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Point of View: Legislators could positively impact nursing home care

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Nico Gomez
Nico Gomez

As we age, many of us will become frail, or sick, or unable to take care of ourselves for whatever reason.

Some of us will be able to rely on family for care. Others will be able to live at home, semi-independently, with the help of supportive services. But a significant portion of our aging population will require the kind of around-the-clock, specialized care offered in skilled nursing facilities. This need will continue to grow as the Baby Boomers age and live longer.

This greater demand for eldercare services is on a collision course in Oklahoma with inadequate, unstable funding. In most medical fields, the primary form of payment is private insurance, which pays relatively well. In the world of skilled nursing care, however, the primary form of payment is Medicaid, which, in Oklahoma, pays much less than the cost of care.

More than 70 percent of Oklahoma nursing home residents are on Medicaid. Oklahoma has one of the three lowest Medicaid reimbursement rates for nursing services in the nation. In fact, the cost of providing care to Oklahoma’s Medicaid residents is greater than the amount reimbursed, meaning each Medicaid recipient represents a net financial loss.

Our long-term care infrastructure is challenged and providing high-quality care for our seniors is becoming increasingly difficult. This year, however, an unprecedented coalition of eldercare advocates is working on a permanent solution. It's called the Nursing Home Quality Assurance Initiative, and it exists in two identical bills: House Bill 1902 and Senate Bill 280.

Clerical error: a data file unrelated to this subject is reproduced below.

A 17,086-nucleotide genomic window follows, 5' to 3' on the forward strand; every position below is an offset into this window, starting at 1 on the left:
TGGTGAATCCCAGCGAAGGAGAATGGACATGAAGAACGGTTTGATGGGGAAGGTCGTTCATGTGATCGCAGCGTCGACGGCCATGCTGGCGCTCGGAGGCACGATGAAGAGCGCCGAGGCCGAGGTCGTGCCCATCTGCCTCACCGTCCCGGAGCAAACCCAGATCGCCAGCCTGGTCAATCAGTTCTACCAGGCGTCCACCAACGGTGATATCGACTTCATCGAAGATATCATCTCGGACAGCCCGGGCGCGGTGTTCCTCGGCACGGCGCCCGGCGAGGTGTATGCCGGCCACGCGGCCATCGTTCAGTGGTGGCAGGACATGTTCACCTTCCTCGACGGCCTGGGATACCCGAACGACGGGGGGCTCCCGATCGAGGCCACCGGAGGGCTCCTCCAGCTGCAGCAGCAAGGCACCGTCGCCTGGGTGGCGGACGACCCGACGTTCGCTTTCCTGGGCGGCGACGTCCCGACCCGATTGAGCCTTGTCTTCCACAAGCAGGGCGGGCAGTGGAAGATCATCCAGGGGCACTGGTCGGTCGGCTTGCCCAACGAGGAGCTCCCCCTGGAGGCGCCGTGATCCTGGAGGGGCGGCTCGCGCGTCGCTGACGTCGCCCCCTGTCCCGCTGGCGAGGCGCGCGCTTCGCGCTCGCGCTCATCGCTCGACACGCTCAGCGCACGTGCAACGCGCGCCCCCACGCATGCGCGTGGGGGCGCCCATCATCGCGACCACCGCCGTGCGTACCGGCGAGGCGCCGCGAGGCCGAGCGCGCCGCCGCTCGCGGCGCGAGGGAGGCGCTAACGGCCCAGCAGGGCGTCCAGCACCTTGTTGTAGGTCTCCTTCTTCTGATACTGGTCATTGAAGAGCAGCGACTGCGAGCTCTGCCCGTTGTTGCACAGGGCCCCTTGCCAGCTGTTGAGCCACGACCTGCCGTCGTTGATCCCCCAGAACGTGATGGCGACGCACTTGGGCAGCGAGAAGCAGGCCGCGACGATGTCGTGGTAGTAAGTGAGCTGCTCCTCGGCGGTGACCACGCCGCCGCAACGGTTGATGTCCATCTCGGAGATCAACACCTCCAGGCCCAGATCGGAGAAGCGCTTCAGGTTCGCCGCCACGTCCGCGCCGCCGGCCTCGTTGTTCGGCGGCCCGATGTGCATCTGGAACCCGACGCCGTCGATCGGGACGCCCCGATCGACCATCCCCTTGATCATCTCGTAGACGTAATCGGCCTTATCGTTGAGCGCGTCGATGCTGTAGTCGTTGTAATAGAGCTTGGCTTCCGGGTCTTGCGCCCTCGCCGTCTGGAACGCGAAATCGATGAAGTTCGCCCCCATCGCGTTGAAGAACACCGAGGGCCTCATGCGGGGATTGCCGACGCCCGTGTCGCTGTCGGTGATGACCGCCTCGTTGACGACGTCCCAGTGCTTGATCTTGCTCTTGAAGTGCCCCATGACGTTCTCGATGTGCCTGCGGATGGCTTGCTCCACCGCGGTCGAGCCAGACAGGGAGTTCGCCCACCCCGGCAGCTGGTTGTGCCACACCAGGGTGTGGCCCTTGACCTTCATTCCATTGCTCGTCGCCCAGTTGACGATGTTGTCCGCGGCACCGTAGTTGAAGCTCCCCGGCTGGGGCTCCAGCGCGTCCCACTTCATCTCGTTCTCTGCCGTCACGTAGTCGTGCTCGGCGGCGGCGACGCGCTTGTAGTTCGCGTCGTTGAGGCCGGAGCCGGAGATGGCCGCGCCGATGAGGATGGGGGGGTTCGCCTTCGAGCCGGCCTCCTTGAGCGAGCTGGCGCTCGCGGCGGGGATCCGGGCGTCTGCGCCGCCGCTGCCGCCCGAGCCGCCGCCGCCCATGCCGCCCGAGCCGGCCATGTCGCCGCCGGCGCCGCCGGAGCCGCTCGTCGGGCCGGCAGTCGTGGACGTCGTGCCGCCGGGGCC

The concept is simple: Invest funds for critical nursing services to compensate the cost of providing high-quality care, which equates to about a $23 per day, per person increase in the Medicaid reimbursement rate. As a result, nursing homes will be required to deliver on the largest quality improvement plan in generations: increased direct care staffing, additional mandatory training, and documented improvements in quality measures.

Both bills have passed in their respective chambers with unanimous support. That is great news, but it's an empty victory without funding, which will come only in a final budget agreement. If the budget bill signed by Gov. Stitt includes an extra $9 million to $13 million to fully fund this plan, our lawmakers will have delivered a historic win for seniors. If it doesn't, we will face a crisis, knowing we let the solution slip between our fingers. Passing and implementing the Nursing Home Quality Assurance Initiative is a rare opportunity for all Oklahomans to tell our seniors their quality of care and quality of life matter.

Gomez is president and CEO of Care Providers Oklahoma.

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